Even on a night when he placed third in two key GOP state contests and won two smaller ones, Mitt Romney was victorious in the one area that really counts - the delegate race.
And don't let Rick Santorum's admonitions that math doesn't matter fool you.
Romney is still well on pace - if he maintains current momentum - to win the nomination. When you look at the race from a national perspective, more Republicans by a long shot have voted for Romney. And his delegate totals surpass all of his rivals combined.
Here are the numbers.
There are 2,286 Republican Delegates up for grabs in 2012.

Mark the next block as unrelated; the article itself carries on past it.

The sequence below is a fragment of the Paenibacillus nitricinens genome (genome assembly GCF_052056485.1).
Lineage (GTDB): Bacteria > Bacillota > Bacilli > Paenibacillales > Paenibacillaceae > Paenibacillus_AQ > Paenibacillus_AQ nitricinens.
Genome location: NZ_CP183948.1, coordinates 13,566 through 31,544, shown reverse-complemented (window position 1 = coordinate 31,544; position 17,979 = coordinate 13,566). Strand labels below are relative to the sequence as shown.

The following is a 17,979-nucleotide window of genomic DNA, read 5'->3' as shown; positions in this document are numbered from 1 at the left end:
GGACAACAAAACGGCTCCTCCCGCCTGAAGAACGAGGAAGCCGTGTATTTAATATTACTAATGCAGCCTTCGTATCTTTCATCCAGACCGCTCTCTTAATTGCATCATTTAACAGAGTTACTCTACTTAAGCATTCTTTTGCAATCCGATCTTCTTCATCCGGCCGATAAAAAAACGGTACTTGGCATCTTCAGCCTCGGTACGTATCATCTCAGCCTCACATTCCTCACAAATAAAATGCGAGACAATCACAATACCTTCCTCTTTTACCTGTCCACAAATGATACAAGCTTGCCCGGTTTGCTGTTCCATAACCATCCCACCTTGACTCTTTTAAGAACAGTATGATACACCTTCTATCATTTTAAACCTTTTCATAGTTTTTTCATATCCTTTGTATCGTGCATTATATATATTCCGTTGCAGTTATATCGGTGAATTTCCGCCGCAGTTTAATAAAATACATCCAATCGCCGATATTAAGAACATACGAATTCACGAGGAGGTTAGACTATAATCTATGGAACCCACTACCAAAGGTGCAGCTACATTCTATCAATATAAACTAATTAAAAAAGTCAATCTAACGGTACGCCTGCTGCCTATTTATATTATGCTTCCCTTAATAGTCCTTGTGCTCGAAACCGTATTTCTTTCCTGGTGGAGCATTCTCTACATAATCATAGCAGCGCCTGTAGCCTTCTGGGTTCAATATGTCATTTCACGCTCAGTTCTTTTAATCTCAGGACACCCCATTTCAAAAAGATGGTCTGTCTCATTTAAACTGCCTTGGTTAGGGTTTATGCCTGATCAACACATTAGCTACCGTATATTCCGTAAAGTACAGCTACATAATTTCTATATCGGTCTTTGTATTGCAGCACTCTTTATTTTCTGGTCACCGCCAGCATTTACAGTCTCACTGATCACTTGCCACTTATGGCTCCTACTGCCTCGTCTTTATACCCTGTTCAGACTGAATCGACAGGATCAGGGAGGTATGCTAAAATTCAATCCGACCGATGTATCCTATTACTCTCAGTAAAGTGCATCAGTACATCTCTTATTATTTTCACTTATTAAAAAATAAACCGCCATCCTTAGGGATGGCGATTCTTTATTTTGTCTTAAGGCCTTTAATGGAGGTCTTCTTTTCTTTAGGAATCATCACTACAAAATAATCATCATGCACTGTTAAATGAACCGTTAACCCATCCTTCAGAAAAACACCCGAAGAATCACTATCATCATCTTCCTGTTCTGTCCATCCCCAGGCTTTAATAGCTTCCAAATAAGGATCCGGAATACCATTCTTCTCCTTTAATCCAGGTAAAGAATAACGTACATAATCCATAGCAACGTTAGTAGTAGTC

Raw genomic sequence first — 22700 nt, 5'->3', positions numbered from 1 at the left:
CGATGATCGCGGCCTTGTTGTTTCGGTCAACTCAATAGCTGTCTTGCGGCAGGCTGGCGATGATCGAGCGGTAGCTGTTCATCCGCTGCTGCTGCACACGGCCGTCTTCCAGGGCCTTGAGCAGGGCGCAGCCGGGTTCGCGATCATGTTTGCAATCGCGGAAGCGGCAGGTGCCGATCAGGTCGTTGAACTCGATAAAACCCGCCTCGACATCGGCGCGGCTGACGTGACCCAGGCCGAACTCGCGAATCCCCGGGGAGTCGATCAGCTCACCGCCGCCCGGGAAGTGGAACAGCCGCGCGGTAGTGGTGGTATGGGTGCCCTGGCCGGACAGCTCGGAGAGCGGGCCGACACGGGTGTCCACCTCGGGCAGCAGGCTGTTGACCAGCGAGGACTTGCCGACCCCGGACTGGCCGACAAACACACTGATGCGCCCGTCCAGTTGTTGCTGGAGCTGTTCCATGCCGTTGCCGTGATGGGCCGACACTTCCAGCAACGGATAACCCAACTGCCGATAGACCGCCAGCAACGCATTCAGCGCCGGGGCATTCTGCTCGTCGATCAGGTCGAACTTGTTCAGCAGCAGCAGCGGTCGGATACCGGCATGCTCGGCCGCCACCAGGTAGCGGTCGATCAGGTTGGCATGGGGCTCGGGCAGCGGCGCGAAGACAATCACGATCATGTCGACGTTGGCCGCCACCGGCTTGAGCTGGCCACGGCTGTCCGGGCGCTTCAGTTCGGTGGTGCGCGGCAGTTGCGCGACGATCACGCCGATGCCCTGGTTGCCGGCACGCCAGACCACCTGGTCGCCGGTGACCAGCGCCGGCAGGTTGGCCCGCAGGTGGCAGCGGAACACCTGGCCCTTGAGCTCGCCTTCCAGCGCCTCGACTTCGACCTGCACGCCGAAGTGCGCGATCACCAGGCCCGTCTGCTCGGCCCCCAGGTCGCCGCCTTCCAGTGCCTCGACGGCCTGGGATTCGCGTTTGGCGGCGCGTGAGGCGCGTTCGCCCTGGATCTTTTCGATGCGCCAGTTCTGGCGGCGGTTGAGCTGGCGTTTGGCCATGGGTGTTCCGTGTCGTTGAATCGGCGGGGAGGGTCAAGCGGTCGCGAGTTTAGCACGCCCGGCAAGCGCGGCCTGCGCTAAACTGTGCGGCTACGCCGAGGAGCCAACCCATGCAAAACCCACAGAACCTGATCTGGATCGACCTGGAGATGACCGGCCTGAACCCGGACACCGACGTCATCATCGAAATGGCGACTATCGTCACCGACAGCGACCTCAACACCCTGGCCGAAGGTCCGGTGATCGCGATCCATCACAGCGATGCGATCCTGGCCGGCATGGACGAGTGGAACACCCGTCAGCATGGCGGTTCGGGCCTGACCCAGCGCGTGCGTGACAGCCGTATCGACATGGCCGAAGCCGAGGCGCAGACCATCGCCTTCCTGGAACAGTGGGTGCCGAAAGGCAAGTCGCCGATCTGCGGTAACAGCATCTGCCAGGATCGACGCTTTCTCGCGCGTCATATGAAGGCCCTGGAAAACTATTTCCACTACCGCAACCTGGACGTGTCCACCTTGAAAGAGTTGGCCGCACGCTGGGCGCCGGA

1,357 delegates are outstanding - meaning they haven't been awarded or projected by ABC.
1,144 delegates are needed to win the nomination.
Romney has 496 (53 percent of those awarded so far), so he needs 648 to win the nomination. (About 48 percent of those remaining)
Santorum has 252 delegates, so he needs 892 to win the nomination. (66 percent)
Gingrich has 133 delegates, so he needs 1011 to win the nomination. (74 percent)
Gingrich and Santorum together have 385, and so need 759 to win the nomination. (56 percent)
Ron Paul has 48 Delegates. (He'd have to win 80 percent of the remaining delegates)
All three non-Romney candidates added together have 433 delegates - fewer than Romney on his own. So they need a combined 711 to deprive him of victory. (52 percent of those remaining)